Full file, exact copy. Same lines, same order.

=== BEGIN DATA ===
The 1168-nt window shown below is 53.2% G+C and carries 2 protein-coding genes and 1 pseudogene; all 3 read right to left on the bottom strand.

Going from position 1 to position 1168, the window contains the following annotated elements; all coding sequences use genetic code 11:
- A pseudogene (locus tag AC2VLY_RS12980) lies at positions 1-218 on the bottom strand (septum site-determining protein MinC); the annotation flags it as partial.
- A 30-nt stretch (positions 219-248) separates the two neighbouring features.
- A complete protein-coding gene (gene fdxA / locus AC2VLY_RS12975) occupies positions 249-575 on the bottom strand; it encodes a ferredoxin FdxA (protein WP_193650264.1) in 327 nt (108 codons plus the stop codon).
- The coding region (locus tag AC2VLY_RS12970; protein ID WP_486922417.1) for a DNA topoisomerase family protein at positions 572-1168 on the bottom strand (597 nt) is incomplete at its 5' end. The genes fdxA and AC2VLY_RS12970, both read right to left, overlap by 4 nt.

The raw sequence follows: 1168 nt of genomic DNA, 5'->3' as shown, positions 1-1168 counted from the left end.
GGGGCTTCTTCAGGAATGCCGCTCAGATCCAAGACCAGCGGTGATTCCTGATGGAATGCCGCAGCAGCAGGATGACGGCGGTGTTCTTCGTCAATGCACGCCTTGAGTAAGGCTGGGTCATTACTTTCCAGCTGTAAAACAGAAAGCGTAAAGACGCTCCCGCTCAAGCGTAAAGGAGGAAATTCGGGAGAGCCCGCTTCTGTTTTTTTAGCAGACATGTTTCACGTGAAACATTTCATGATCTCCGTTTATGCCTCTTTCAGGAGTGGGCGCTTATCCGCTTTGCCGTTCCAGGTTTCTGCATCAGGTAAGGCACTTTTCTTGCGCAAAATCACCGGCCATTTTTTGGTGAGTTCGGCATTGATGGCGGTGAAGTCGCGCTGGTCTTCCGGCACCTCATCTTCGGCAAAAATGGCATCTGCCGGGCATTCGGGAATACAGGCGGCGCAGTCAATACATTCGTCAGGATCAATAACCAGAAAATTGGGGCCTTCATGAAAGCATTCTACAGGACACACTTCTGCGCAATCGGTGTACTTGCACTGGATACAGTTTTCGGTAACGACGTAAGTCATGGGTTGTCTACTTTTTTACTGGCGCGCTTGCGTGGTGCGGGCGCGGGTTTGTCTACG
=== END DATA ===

The 1168-nt window shown below is 53.2% G+C and carries 2 protein-coding genes and 1 pseudogene; all 3 read right to left on the bottom strand.

Going from position 1 to position 1168, the window contains the following annotated elements; all coding sequences use genetic code 11:
- A pseudogene (locus tag AC2VLY_RS12980) lies at positions 1-218 on the bottom strand (septum site-determining protein MinC); the annotation flags it as partial.
- A 30-nt stretch (positions 219-248) separates the two neighbouring features.
- A complete protein-coding gene (gene fdxA / locus AC2VLY_RS12975) occupies positions 249-575 on the bottom strand; it encodes a ferredoxin FdxA (protein WP_193650264.1) in 327 nt (108 codons plus the stop codon).
- The coding region (locus tag AC2VLY_RS12970; protein ID WP_486922417.1) for a DNA topoisomerase family protein at positions 572-1168 on the bottom strand (597 nt) is incomplete at its 5' end. The genes fdxA and AC2VLY_RS12970, both read right to left, overlap by 4 nt.

The raw sequence follows: 1168 nt of genomic DNA, 5'->3' as shown, positions 1-1168 counted from the left end.
GGGGCTTCTTCAGGAATGCCGCTCAGATCCAAGACCAGCGGTGATTCCTGATGGAATGCCGCAGCAGCAGGATGACGGCGGTGTTCTTCGTCAATGCACGCCTTGAGTAAGGCTGGGTCATTACTTTCCAGCTGTAAAACAGAAAGCGTAAAGACGCTCCCGCTCAAGCGTAAAGGAGGAAATTCGGGAGAGCCCGCTTCTGTTTTTTTAGCAGACATGTTTCACGTGAAACATTTCATGATCTCCGTTTATGCCTCTTTCAGGAGTGGGCGCTTATCCGCTTTGCCGTTCCAGGTTTCTGCATCAGGTAAGGCACTTTTCTTGCGCAAAATCACCGGCCATTTTTTGGTGAGTTCGGCATTGATGGCGGTGAAGTCGCGCTGGTCTTCCGGCACCTCATCTTCGGCAAAAATGGCATCTGCCGGGCATTCGGGAATACAGGCGGCGCAGTCAATACATTCGTCAGGATCAATAACCAGAAAATTGGGGCCTTCATGAAAGCATTCTACAGGACACACTTCTGCGCAATCGGTGTACTTGCACTGGATACAGTTTTCGGTAACGACGTAAGTCATGGGTTGTCTACTTTTTTACTGGCGCGCTTGCGTGGTGCGGGCGCGGGTTTGTCTACG